1). The carer handling him should understand that it is not his choice to behave in such a manner and respect should be accorded to him (Barker 2011). The carer should also develop a recovery plan that includes Reg’ s family members that are alive and have distanced themselves from him (Alzheimer’ s Society Website 2015). Carers should also allow Reg to engage in activities that used to jog his brain, such as filling the word puzzles that he now finds to be difficult (Gratty et al 2013, p. 45). The carer can also develop an interest in these activities and be patient with him as this process might take time to execute because of his current mental state (Stickely and Wright 2011).

These activities are essential as they can help in increasing his cognitive ability that has been deteriorating with time due to his illness. Support by the carer is also important as they should be able to communicate with individuals such as Reg in a manner that will not demean them as this can greatly affect their moral stability as much as they may difficult to deal with (Norman & Ryrie 2013 p.

510). As per these facts, skills based on evidence-based research pertaining to person-centered care are the most needful approaches as they can help in influencing the recovery plan for individuals with AD such as Reg to make progress towards being better. Conclusion                       This article has given the early symptoms of Alzheimer’ s dementia that Reg experienced. They include confusion, lucidity, and distress among others. The article has also demonstrated that person-centered care practice is the most appropriate when it comes to handling Alzheimer individuals such as Reg because of its focus on personalized care.

Reg’ s care should include the establishment of a relationship between him and the carer so as to help make the recovery process to be effective. Reg’ s carers should also try to understand his behavior and promote social inclusion for Reg to avoid causing distress (Bowman et al 2014, p. 195). Regshould also receives respectable treatment and proper diagnosis as per the ICD-10 irrespective of his condition. Reg’ s carers should develop the essential skills required of them when it comes to caring for Reg through the recovery process (Nay, Garratt & Fetherstonhaugh 2014, p.

383).  

References

Alzheimer’s Society Website.(2015). Understanding and supporting a person with dementia. Available at: http://www.alzheimers.org.uk/site/scripts/documents_info.php?documentID=84 (last accessed 3 July 2015)

Barker, P (Ed) (2011) Mental health ethics: the human context. Abingdon: Routledge.

Bogg, D (2010) Values and ethics in mental health practice. Exeter : Learning Matters

Graty, C., Helmer, H., & Knocker, S. (2013). Taking part: activities for people with dementia.Alzheimer’s society.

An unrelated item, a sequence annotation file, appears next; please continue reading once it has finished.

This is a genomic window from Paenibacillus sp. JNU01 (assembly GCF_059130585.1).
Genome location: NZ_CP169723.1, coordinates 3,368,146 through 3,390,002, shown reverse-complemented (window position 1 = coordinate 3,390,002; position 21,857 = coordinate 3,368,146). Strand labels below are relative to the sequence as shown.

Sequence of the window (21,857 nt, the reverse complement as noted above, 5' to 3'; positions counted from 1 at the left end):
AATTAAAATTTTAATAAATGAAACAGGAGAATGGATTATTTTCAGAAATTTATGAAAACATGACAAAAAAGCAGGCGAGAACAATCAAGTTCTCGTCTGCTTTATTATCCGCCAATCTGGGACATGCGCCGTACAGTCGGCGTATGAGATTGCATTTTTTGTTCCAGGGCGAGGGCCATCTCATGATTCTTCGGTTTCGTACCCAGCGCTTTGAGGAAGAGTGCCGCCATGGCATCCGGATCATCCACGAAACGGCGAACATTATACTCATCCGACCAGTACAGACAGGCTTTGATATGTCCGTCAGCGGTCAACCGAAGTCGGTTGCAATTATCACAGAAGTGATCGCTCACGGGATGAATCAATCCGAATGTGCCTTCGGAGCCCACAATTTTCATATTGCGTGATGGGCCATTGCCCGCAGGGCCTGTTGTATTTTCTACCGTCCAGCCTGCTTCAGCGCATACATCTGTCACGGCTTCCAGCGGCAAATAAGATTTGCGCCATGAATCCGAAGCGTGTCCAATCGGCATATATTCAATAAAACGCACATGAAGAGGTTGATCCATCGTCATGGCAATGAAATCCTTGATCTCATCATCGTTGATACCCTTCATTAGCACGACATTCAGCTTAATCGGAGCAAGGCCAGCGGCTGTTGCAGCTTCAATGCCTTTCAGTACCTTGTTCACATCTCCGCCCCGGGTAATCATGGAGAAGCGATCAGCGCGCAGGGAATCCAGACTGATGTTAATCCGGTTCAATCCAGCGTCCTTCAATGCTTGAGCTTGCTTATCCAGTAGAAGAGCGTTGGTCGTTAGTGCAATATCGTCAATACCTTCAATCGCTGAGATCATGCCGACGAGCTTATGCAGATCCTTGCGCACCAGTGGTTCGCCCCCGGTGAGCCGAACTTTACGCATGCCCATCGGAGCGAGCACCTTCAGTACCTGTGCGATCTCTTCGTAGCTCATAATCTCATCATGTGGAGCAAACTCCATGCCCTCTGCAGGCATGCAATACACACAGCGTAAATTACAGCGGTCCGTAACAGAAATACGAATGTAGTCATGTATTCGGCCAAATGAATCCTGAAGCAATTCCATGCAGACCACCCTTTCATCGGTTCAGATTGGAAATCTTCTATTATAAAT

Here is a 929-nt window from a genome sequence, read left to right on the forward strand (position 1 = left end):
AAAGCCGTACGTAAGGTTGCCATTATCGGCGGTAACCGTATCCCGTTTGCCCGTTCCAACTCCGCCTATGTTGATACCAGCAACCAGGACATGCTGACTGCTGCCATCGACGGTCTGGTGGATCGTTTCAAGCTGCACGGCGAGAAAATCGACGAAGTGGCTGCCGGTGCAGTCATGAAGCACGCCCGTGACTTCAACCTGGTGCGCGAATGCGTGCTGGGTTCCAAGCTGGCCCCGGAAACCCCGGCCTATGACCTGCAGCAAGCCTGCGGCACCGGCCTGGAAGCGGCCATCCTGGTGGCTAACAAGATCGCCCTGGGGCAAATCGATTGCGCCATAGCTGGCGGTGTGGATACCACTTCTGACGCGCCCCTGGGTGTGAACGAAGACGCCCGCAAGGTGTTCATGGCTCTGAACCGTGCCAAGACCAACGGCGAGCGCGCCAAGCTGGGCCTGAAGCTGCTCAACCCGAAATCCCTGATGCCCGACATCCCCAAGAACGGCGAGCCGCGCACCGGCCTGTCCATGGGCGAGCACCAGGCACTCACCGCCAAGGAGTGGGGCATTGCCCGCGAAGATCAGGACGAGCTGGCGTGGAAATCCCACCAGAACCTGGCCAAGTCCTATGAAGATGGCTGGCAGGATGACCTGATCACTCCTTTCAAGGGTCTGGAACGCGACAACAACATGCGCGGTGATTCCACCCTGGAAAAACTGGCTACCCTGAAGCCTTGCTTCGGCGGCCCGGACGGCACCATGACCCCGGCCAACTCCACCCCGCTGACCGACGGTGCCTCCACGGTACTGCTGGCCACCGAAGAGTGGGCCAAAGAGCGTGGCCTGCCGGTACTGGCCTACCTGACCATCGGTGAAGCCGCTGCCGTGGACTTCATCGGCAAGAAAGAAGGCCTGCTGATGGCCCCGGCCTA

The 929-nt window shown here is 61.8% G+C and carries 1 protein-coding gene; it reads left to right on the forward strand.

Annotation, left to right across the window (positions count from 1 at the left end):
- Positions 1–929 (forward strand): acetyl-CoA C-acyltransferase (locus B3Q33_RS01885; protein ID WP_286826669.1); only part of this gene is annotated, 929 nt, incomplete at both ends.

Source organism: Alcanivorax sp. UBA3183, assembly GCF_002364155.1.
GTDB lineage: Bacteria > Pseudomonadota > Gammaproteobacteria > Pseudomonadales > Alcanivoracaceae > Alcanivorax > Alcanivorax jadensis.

ICD10data.com. (2015).2015 ICD-10-CM Codes. Available at: http://www.icd10data.com/ICD10CM/Index/D/Disease%2c_diseased/1#59ED (last accessed 7 July 2015)

Lipinska, D. (2009). Person-centred counselling for people with dementia making sense of self.London, Jessica Kingsley Publishers.

Loveday, B. (2012). Leadership for Person-Centred Dementia Care.London, Jessica Kingsley Publishers.

May, H., Edwards, P., &Brooker, D. (2009).Enriched care planning for people with dementia: a good practice guide for delivering person-centred dementia care.London, Jessica Kingsley Publishers.

Mulley, G. P., Bowman, C., Boyd, M., & Stowe, S. (2014). The BUPA care home handbook.John Wiley & Sons.

Nay, R., Garratt, S., &Fetherstonhaugh, D. (2013).Older People: Issues and Innovations in Care.

Norman, I. J., & Ryrie, I. (2013).The art and science of mental health nursing: principles and practice.McGraw-Hill Education UK.

Perkins, R. and Repper, J. (2013) ‘Recovery and Social Inclusion’, in Norman, I and Ryrie, I. (eds) The Art and Science of Mental Health Nursing: Principles and practice. 3rd Edition. Maidenhead: OUP, pp61-7

Royal College of Psychiatrists Social Inclusion Scoping Group (2009) Mental Health and Social Inclusion: Making psychiatry and mental health services fit for the 21st century. Royal College of Psychiatrists. Available at: http://www.rcpsych.ac.uk/pdf/social%20inclusion%20position%20statement09.pdf (last accessed 3 July 2015)

Sanderson, H., & Lewis, J. (2012).A practical guide to delivering personalisation: person-centred practice in health and social care. London, J. Kingsley Publishers.

Shepherd, G., Boardman, J., Rinaldi, M,.and Roberts G. (2014). Briefing: 8. Supporting recovery in mental health services: Quality and outcomes. Centre for Mental Health and Mental Health Network, NHS Confederation. Available at: http://nhsconfed.org/~/media/Confederation/Files/public%20access/Supporting%20recovery%20quality%20and%20outcomes%20briefing.pdf (last accessed 3 July 2015)

Stickley, T & Wright N (2011) The British research evidence for recovery, papers published between 2006 and 2009 (inclusive). Part One: A review of the peer-reviewed literature using a systematic approach Journal of Psychiatric and Mental Health Nursing 18, 247-256.

Watkins, P. (2009) Mental Health Practice: A guide to compassionate care.2nd edition. Elsevier: London